Jethro Larson
@jethrolarson
Jun 19 2015 00:14
neither a nor b exist until fork though
Scott Christopher
@scott-christopher
Jun 19 2015 00:14
correct
Think of a and b as variables at a type level
Hardy Jones
@joneshf
Jun 19 2015 00:15
And to bring it back around, the monadic interface cannot talk about changing the a.
If it happens to be an a, in the future.
Jethro Larson
@jethrolarson
Jun 19 2015 00:16
I guess what's in the future is really the function from [a,b] -> either a or b
Hardy Jones
@joneshf
Jun 19 2015 00:17
but the monadic interface can change the b all day.
Jethro Larson
@jethrolarson
Jun 19 2015 00:18
I don't get that
Hardy Jones
@joneshf
Jun 19 2015 00:18
okay
what does map do?
for Future
Jethro Larson
@jethrolarson
Jun 19 2015 00:19
puts a function on the eventual success value
I guess I see
Typically there's no interface for the failure case
without bimap or chainReject
Hardy Jones
@joneshf
Jun 19 2015 00:20
right
Jethro Larson
@jethrolarson
Jun 19 2015 00:20
I just see that as stuff that should be implemented though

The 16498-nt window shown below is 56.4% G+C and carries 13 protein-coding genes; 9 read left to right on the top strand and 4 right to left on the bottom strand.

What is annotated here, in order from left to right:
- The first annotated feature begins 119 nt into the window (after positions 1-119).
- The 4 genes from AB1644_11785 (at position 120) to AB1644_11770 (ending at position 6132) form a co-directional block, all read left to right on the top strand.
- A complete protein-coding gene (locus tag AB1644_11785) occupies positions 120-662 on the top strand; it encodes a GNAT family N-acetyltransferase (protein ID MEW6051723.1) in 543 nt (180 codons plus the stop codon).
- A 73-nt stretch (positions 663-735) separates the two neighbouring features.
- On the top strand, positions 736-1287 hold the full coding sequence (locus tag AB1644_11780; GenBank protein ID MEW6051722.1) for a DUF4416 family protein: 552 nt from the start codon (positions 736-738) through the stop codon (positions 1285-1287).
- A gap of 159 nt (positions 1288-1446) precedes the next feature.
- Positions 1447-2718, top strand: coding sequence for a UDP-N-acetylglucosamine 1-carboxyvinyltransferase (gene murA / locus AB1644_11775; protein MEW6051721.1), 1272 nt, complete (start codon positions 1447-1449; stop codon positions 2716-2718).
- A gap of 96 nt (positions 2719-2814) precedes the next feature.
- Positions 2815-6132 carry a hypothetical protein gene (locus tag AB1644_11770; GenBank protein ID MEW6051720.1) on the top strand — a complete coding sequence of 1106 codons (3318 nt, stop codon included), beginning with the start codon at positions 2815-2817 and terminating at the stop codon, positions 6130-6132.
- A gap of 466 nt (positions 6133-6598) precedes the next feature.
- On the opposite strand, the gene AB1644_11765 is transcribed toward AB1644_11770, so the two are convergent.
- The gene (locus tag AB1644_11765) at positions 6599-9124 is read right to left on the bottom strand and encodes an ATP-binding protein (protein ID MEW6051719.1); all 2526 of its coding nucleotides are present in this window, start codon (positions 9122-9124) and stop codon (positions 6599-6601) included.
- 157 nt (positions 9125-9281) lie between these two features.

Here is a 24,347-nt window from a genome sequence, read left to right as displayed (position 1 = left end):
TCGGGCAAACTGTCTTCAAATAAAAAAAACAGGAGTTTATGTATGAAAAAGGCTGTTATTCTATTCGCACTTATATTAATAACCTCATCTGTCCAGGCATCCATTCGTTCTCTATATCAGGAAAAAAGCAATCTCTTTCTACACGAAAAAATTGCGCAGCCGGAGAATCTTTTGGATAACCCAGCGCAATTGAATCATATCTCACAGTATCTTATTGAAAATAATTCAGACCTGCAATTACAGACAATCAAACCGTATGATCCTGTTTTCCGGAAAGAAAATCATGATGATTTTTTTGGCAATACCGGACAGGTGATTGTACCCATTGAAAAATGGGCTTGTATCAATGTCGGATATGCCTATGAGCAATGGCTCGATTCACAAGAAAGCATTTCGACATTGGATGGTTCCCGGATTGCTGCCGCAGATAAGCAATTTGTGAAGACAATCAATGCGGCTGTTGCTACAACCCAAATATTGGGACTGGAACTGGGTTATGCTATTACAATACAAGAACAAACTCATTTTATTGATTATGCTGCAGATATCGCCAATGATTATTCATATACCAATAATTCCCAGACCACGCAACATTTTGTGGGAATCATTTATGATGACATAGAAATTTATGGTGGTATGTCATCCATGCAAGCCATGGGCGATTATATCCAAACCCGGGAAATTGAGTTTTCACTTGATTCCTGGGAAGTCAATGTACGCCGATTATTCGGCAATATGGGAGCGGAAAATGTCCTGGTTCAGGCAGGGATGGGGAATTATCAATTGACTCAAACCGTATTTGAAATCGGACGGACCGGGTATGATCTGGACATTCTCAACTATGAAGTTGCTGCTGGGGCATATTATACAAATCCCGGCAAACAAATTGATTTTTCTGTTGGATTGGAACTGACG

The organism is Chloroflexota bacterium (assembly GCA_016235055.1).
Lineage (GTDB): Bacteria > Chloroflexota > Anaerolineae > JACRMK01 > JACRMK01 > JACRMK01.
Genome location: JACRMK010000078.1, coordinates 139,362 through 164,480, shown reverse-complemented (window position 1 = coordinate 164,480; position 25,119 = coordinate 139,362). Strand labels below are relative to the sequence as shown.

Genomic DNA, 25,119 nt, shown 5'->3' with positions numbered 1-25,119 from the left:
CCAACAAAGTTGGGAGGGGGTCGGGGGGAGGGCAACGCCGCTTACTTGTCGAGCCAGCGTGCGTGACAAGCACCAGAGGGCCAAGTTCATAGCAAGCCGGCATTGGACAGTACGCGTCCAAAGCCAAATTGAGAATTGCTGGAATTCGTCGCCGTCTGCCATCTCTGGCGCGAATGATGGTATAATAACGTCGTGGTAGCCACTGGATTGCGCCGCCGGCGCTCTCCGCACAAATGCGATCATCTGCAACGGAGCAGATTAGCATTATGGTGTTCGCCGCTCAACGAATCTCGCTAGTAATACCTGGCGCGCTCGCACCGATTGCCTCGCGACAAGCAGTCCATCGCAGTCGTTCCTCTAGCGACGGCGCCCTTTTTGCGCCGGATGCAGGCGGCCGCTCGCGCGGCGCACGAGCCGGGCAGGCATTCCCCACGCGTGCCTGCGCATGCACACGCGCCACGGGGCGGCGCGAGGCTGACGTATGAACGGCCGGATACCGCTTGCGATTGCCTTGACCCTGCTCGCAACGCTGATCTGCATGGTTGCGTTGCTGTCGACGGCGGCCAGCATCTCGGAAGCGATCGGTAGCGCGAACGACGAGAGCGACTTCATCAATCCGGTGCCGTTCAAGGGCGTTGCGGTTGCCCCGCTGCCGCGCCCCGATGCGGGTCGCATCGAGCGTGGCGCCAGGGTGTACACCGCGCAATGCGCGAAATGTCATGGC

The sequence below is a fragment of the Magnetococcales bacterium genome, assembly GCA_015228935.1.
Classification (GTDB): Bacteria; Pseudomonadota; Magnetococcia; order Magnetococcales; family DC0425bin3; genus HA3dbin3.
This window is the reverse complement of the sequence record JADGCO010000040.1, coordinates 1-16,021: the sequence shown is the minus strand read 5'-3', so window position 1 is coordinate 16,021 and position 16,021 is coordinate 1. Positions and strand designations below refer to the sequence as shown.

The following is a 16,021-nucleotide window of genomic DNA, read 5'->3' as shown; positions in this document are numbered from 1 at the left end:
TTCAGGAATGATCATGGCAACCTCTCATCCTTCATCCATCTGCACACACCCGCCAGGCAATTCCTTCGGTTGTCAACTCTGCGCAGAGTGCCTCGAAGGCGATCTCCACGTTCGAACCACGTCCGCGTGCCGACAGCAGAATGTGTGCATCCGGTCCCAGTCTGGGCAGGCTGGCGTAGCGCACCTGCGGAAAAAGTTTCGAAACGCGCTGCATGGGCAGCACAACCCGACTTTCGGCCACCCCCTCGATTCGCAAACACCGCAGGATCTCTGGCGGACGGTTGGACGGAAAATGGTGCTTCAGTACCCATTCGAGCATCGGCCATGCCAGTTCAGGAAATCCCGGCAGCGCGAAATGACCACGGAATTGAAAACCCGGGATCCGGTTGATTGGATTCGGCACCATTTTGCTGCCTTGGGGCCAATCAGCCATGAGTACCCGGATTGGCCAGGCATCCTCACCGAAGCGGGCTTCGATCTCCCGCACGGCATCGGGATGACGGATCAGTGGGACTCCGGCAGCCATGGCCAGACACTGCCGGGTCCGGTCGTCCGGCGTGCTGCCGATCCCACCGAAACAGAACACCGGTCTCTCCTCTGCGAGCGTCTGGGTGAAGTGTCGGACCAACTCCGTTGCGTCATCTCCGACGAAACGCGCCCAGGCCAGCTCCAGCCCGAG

Hardy Jones
@joneshf
Jun 19 2015 00:20
so the Bifunctor interface can talk about changing as and bs all day.
but the Monad interface cant
Jethro Larson
@jethrolarson
Jun 19 2015 00:21
Ok I keep forgetting that these are mixins
:)
Hardy Jones
@joneshf
Jun 19 2015 00:21
yeah, it's tough to work with this stuff entirely in your head
Jethro Larson
@jethrolarson
Jun 19 2015 00:22
Yeah, the only progress I make is by looking at the implementations and examples, really. Reading descriptions mostly just makes my head spin
Scott Christopher
@scott-christopher
Jun 19 2015 00:25
If you have an f that conceptually has the type Future Int String (where a = Int and b = String), you can call f.chain(someFn).chain(nextFn).chain(andSoOnFn) and the error case will always produce an Int in this case, but the functions passed to each chain could change the b from String to anything else along the way.
So the Monad interface (chain) can only change the b type variable in Promise.
Jethro Larson
@jethrolarson
Jun 19 2015 00:27
Yeah. That's why I have this PR: ramda/ramda-fantasy#54
Maybe it's not Math-y but it's useful so if there's a better word for what I'm trying to do I welcome it
Scott Christopher